FWIW: Facebook’s major online ad blitz

Also inside: A first look at the NYC mayoral election

This week, we dive into Facebook’s massive advertising campaign, analyze some big early spending in a 2022 congressional race, and preview the current state of the NYC mayoral election, online. 

Oh, and Happy Infrastructure Week to those who celebrate. Let’s get into it.

By the numbers

FWIW, here are the top spenders on political Google ads from March 21st to March 27th:

For the second week in a row, the Democratic National Committee spent the most on Google ads, running these 🔥 :06 second video spots touting the American Rescue Plan on behalf of Democratic Senators in key states. 

A new top spender on Google last week was the Young America’s Foundation, a decades-old organization currently led by Scott Walker that seeks to recruit young Americans into the Republican Party (or his future presidential campaign…?🤔). Their latest campaign, featuring banner ads with the former governor looking Cool and Approachable™, is their biggest-ever so far on the platform.

FWIW, here are the top spenders on political Facebook ads from March 21st to March 27th:

Last week, we reported on how there wasn’t much of a paid digital campaign on gun reform from the left that was comparable to the right’s massive online push to prevent gun control legislation. This week, we’re pleased to report that organizations advocating for common sense gun safety measures are proving us wrong. 

In the week following the attacks in Atlanta and Boulder, Sandy Hook Promise spent $63,000 on Facebook ads - last week, they were the second-largest spender on the platform at over $302,000. Similarly, the Brady Campaign’s spending jumped from $4,999 to nearly $83,000 in the same period. Sandy Hook Promise is running much of the same ads from earlier this month - acquisition ads mostly targeted at older women that draw a link between the Sandy Hook shooting and recent events- and the Brady campaign is now running similar ads advocating for a federal assault weapons ban.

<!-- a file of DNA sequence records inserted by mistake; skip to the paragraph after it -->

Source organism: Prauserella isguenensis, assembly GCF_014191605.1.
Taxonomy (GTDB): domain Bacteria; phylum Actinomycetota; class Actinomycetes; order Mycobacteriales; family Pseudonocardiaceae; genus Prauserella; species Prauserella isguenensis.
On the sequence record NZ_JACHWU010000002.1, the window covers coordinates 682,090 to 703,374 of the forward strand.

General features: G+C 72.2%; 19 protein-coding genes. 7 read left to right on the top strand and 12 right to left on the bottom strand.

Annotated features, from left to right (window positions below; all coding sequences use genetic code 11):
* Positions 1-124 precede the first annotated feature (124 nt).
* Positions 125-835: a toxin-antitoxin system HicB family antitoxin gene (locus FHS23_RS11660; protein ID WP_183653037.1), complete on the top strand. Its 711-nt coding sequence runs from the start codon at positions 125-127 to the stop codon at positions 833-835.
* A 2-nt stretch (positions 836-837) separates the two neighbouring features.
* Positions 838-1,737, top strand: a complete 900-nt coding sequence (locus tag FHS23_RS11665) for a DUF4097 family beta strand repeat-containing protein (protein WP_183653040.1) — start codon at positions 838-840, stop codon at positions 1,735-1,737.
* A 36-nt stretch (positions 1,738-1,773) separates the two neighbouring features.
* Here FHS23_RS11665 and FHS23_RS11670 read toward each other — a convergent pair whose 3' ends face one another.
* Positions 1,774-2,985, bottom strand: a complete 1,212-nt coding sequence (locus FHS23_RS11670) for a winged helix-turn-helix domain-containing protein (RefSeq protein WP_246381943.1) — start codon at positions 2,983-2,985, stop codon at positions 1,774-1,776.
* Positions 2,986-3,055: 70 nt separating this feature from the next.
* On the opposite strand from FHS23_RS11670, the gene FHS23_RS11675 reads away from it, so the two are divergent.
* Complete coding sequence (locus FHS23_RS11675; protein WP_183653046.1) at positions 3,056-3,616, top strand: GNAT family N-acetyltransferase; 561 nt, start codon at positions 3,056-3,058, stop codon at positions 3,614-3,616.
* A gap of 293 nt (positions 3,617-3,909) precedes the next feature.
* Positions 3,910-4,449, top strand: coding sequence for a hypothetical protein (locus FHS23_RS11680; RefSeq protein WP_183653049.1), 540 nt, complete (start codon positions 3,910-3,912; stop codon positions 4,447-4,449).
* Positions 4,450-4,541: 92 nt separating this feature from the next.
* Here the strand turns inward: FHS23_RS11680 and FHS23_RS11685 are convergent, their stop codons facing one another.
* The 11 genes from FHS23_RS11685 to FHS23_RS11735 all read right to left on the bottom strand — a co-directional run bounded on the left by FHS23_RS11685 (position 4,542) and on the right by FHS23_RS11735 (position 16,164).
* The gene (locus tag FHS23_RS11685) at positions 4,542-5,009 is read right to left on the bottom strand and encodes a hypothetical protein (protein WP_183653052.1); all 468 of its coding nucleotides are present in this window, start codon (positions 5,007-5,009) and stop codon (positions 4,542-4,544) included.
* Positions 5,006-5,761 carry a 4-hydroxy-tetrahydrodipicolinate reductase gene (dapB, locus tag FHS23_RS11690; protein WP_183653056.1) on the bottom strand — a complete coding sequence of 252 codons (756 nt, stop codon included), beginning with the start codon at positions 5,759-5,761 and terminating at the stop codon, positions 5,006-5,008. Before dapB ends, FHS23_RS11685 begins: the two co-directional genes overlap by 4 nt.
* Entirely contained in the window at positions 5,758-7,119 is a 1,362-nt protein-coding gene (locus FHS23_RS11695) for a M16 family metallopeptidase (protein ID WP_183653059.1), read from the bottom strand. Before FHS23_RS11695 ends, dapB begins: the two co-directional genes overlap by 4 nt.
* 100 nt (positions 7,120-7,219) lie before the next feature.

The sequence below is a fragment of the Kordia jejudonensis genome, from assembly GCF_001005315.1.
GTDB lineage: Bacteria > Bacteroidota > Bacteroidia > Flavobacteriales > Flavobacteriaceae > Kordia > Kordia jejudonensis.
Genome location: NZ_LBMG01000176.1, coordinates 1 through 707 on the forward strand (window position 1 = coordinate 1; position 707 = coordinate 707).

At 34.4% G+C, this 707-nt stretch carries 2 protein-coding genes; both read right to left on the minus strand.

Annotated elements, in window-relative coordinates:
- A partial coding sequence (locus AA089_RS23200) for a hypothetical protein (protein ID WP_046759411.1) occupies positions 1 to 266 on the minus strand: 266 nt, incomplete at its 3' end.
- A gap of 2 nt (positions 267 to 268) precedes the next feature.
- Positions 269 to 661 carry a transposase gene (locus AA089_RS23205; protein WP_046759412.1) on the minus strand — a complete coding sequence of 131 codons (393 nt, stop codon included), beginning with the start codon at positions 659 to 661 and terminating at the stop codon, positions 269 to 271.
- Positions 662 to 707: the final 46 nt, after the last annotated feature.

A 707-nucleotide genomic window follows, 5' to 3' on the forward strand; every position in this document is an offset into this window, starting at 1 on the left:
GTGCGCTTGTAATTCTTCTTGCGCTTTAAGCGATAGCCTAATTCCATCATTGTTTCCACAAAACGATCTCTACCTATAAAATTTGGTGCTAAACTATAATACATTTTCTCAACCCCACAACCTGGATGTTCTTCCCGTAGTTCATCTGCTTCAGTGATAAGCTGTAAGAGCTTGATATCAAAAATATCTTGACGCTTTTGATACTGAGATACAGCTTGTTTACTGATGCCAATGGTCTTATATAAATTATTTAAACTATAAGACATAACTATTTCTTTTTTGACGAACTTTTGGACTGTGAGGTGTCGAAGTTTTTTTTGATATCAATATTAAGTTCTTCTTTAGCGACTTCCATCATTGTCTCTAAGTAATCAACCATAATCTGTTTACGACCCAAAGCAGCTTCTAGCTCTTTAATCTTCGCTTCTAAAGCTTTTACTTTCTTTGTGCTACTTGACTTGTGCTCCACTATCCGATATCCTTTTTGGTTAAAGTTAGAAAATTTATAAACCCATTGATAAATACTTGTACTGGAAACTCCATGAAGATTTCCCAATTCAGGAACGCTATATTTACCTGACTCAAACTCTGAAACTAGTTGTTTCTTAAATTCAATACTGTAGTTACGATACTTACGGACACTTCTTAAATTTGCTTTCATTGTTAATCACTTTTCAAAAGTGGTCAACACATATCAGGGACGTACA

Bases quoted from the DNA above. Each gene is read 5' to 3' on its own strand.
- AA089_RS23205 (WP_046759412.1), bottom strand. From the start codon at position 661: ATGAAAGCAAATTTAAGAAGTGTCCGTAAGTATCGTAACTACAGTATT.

Far-right political operative Ben Shapiro continued to spend heavily on ads this week, as did his partisan content site, the Daily Wire. In fact, the Daily Wire is running a deluge of new anti-Biden political ads, but we’re unable to report on how much they’re spending or who they are targeting, because Facebook’s policy team treats them as a legitimate media company. 

Finally, here are the top spenders on Snapchat so far this year:

There’s been very little movement on this platform recently. The biggest investment in the past couple weeks comes from End Citizens United, which spent almost $6,500 on this new ad (below)  advocating for the For the People Act. This ad campaign is being run in AZ, GA, ME, PA, AK, and DC, and targets interest groups like “Advocates and Activists”, “Green Living Enthusiasts”, and CNN, Comedy Central, and MSNBC viewers, according to the Snap Political Ads Library.

There’s a 100% chance you have seen these ads

Last week, the top political advertiser on Facebook was...Facebook. According to their own transparency library, they were the biggest political ad spender in the month of March, shelling out $725,911 in 30 days. 😱

With Democrats in power in Washington, the company has aggressively launched a campaign to call for “an update” to comprehensive internet regulations, likely hoping to frame any potential legislation on their own terms.

The company is not just spending on Facebook though, and they aren’t only advertising through their own brand. Last year, they quietly backed a new political group called American Edge Project to push their agenda as well, and it’s somehow able to run political ads on Twitter, despite Twitter’s ban on political ads. Their latest ad on the platform has been running all week, and has over 3.5M views:

At least for those of us in DC, these types of ads from Facebook and American Edge are appearing *literally everywhere.* From Google, to banner ads across the web, to political newsletter sponsorships, to streaming TV services, it’s hard to avoid. It’s unclear what effect this onslaught may have on policy makers on the Hill, but to dig deeper into the state of Facebook’s relationship with the public policy world, we recommend this interview with Casey Newton on Platformer.

First Look: The digital race to be Mayor of NYC

Several top candidates for mayor of New York are spending much of their paid media budgets on TV and radio ads, but that hardly means they’re neglecting online outreach.

Former Citigroup exec Ray McGuire has spent over $80,000 on Facebook ads, former nonprofit exec Dianne Morales is one of the only candidates on TikTok, longtime activist Maya Wiley is taking an AOC-like approach to Instagram - and then there’s Andrew Yang with his massive, dedicated, and very creative fan base. 

This race is wide open, and that’s just as true online as it is in the polls.

Read more 🗽

Introducing one of the most expensive House races of 2022

Another of the top spenders on Facebook advertising in recent weeks is Kerry Donovan, who is riding a wave of Democratic energy to get Rep. Lauren Boebert (R-Qanon) out of Congress. Click below to read more about what could be one of the most expensive races of 2022. ⤵️

Read more 🤠


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